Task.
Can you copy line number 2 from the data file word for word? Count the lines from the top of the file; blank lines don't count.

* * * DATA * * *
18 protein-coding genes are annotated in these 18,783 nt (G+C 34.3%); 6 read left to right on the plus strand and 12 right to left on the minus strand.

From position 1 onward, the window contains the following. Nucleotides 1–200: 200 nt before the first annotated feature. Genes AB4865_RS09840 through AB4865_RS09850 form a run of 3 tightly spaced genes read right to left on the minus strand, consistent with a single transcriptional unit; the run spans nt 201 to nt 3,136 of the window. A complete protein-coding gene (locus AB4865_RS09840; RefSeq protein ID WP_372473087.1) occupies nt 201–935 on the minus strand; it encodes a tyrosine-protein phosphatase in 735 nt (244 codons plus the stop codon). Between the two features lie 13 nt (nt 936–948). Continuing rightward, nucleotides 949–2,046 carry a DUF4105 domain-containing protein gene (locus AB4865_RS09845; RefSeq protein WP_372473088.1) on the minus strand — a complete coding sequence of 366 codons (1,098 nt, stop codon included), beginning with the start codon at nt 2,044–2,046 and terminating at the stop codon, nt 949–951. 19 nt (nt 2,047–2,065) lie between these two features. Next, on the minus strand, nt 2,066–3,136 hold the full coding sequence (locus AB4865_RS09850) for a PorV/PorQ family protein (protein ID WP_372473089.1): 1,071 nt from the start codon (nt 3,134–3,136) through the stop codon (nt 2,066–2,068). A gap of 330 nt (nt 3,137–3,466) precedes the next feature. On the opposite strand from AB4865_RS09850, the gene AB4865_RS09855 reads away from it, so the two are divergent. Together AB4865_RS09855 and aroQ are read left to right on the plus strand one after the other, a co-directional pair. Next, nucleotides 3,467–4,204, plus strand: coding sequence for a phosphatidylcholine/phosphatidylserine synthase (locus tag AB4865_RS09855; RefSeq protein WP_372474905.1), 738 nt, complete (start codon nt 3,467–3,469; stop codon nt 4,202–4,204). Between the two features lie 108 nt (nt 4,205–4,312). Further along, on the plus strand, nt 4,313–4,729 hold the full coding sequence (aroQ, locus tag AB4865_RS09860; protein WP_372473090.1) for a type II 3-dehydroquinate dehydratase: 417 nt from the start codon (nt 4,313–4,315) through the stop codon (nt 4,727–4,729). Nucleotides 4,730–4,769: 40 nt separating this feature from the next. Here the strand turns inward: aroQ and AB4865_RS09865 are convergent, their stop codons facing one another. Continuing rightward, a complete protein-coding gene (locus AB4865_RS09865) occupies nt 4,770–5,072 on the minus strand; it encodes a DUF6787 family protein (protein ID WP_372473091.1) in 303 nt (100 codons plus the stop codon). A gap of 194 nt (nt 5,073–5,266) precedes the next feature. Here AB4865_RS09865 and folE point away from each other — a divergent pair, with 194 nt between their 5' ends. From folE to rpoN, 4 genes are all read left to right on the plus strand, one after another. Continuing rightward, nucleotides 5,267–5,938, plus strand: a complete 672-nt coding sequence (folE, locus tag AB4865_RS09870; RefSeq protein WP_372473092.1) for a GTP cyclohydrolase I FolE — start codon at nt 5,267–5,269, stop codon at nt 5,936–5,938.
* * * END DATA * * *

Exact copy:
From position 1 onward, the window contains the following. Nucleotides 1–200: 200 nt before the first annotated feature. Genes AB4865_RS09840 through AB4865_RS09850 form a run of 3 tightly spaced genes read right to left on the minus strand, consistent with a single transcriptional unit; the run spans nt 201 to nt 3,136 of the window. A complete protein-coding gene (locus AB4865_RS09840; RefSeq protein ID WP_372473087.1) occupies nt 201–935 on the minus strand; it encodes a tyrosine-protein phosphatase in 735 nt (244 codons plus the stop codon). Between the two features lie 13 nt (nt 936–948). Continuing rightward, nucleotides 949–2,046 carry a DUF4105 domain-containing protein gene (locus AB4865_RS09845; RefSeq protein WP_372473088.1) on the minus strand — a complete coding sequence of 366 codons (1,098 nt, stop codon included), beginning with the start codon at nt 2,044–2,046 and terminating at the stop codon, nt 949–951. 19 nt (nt 2,047–2,065) lie between these two features. Next, on the minus strand, nt 2,066–3,136 hold the full coding sequence (locus AB4865_RS09850) for a PorV/PorQ family protein (protein ID WP_372473089.1): 1,071 nt from the start codon (nt 3,134–3,136) through the stop codon (nt 2,066–2,068). A gap of 330 nt (nt 3,137–3,466) precedes the next feature. On the opposite strand from AB4865_RS09850, the gene AB4865_RS09855 reads away from it, so the two are divergent. Together AB4865_RS09855 and aroQ are read left to right on the plus strand one after the other, a co-directional pair. Next, nucleotides 3,467–4,204, plus strand: coding sequence for a phosphatidylcholine/phosphatidylserine synthase (locus tag AB4865_RS09855; RefSeq protein WP_372474905.1), 738 nt, complete (start codon nt 3,467–3,469; stop codon nt 4,202–4,204). Between the two features lie 108 nt (nt 4,205–4,312). Further along, on the plus strand, nt 4,313–4,729 hold the full coding sequence (aroQ, locus tag AB4865_RS09860; protein WP_372473090.1) for a type II 3-dehydroquinate dehydratase: 417 nt from the start codon (nt 4,313–4,315) through the stop codon (nt 4,727–4,729). Nucleotides 4,730–4,769: 40 nt separating this feature from the next. Here the strand turns inward: aroQ and AB4865_RS09865 are convergent, their stop codons facing one another. Continuing rightward, a complete protein-coding gene (locus AB4865_RS09865) occupies nt 4,770–5,072 on the minus strand; it encodes a DUF6787 family protein (protein ID WP_372473091.1) in 303 nt (100 codons plus the stop codon). A gap of 194 nt (nt 5,073–5,266) precedes the next feature. Here AB4865_RS09865 and folE point away from each other — a divergent pair, with 194 nt between their 5' ends. From folE to rpoN, 4 genes are all read left to right on the plus strand, one after another. Continuing rightward, nucleotides 5,267–5,938, plus strand: a complete 672-nt coding sequence (folE, locus tag AB4865_RS09870; RefSeq protein WP_372473092.1) for a GTP cyclohydrolase I FolE — start codon at nt 5,267–5,269, stop codon at nt 5,936–5,938.